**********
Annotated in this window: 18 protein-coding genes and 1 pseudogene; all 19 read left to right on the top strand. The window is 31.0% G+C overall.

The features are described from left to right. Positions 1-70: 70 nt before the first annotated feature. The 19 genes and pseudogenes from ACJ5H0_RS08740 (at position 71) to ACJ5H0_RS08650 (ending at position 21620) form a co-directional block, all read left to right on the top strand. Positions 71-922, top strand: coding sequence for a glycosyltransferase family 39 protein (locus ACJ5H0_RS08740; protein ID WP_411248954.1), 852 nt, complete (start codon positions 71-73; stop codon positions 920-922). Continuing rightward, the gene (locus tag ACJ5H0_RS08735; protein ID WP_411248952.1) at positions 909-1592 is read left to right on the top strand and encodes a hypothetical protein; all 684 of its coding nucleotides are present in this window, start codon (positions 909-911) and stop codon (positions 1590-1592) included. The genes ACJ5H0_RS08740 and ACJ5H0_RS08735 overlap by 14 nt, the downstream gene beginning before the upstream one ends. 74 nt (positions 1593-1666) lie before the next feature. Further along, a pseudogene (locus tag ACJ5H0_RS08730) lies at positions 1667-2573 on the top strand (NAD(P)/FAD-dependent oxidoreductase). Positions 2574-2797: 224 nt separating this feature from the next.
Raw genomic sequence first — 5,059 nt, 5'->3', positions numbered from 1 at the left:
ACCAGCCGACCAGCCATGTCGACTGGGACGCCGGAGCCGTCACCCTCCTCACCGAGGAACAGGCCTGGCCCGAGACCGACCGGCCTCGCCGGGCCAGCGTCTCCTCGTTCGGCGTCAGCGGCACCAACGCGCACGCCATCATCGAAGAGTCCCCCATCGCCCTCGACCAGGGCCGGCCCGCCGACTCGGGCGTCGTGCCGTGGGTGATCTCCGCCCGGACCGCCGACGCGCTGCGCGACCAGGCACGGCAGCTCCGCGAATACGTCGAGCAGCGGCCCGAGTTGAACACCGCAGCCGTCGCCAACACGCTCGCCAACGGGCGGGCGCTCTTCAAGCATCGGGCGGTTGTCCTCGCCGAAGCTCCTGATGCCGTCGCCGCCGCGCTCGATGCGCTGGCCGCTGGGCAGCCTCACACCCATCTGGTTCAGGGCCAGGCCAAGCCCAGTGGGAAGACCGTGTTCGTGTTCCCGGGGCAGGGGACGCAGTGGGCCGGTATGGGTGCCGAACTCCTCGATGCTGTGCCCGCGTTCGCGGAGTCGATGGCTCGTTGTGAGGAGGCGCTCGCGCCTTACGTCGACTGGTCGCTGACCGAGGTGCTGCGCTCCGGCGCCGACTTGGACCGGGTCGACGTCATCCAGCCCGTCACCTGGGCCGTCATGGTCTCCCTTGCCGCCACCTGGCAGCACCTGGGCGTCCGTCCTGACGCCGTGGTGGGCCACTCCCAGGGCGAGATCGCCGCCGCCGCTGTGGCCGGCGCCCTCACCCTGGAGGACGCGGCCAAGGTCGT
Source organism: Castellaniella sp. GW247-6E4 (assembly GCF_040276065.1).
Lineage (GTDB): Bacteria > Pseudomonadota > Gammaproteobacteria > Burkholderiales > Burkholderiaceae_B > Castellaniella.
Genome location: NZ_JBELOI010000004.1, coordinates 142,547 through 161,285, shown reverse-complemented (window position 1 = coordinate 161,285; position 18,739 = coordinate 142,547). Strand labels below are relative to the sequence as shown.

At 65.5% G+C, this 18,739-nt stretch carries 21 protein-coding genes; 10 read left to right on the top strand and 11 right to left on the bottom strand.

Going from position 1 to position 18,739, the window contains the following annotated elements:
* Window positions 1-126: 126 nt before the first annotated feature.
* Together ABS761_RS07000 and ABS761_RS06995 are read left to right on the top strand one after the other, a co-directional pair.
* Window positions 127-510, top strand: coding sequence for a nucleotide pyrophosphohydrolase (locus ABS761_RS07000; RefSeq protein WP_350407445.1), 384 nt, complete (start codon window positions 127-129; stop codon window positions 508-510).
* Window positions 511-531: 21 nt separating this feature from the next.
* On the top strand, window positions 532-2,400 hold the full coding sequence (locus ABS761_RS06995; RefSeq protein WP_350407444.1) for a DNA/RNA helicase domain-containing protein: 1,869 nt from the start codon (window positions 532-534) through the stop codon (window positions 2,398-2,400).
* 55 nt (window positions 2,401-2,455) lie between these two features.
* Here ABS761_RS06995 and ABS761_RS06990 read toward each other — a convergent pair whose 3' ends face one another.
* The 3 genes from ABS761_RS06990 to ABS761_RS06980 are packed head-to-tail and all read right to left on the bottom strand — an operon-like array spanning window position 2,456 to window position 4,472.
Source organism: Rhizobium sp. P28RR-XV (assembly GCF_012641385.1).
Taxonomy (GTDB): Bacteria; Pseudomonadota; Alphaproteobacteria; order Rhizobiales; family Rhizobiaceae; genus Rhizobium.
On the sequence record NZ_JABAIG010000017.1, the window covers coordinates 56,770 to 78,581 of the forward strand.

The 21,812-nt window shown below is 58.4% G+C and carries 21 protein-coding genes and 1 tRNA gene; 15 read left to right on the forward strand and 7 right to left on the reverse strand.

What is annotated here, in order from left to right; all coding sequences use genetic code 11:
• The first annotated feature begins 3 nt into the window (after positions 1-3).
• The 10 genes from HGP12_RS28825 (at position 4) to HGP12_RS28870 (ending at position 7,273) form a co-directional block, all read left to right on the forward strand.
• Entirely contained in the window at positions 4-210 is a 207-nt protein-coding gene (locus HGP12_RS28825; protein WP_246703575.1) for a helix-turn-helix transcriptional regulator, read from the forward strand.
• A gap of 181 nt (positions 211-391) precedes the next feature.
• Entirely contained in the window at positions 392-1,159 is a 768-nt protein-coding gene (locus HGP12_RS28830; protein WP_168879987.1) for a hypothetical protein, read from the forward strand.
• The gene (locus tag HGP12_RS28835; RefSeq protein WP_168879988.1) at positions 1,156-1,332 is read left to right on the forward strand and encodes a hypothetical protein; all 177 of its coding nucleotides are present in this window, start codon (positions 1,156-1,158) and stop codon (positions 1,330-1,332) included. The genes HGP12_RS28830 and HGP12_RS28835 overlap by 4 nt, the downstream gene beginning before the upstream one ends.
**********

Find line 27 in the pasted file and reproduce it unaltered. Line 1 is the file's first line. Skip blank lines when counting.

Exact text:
• Entirely contained in the window at positions 392-1,159 is a 768-nt protein-coding gene (locus HGP12_RS28830; protein WP_168879987.1) for a hypothetical protein, read from the forward strand.